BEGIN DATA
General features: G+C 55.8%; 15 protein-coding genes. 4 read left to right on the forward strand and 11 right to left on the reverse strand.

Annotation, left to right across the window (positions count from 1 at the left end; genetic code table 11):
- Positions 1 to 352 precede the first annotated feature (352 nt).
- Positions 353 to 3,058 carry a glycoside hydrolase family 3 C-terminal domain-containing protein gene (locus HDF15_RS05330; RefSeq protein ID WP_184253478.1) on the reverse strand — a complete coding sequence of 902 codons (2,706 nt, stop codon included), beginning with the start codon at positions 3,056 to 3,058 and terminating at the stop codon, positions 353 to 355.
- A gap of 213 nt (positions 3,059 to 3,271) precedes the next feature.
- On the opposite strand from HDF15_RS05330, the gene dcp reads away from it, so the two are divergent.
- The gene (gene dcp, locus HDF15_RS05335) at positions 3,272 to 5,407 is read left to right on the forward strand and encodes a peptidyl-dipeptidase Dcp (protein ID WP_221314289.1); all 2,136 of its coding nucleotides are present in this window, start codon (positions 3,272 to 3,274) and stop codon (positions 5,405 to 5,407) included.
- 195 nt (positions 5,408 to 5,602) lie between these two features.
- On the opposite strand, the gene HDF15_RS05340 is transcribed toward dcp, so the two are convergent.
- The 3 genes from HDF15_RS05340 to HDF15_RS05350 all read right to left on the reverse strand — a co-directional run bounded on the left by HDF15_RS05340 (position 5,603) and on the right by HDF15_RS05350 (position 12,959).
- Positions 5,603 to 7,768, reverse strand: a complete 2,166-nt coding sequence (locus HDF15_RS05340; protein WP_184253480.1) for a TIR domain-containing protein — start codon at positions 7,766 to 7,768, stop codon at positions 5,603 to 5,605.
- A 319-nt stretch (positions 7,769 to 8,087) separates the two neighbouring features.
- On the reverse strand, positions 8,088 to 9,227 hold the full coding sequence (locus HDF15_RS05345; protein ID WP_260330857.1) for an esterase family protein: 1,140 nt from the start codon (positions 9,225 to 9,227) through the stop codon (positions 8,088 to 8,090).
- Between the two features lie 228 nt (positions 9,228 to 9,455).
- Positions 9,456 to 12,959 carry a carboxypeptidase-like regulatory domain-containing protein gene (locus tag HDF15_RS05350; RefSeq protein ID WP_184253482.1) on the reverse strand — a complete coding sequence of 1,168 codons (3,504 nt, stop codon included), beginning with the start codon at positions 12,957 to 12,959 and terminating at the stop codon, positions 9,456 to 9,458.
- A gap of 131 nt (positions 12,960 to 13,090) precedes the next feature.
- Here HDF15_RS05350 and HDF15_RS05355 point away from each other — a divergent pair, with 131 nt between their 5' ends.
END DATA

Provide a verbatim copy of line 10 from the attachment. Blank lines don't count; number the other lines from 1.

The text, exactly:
- The 3 genes from HDF15_RS05340 to HDF15_RS05350 all read right to left on the reverse strand — a co-directional run bounded on the left by HDF15_RS05340 (position 5,603) and on the right by HDF15_RS05350 (position 12,959).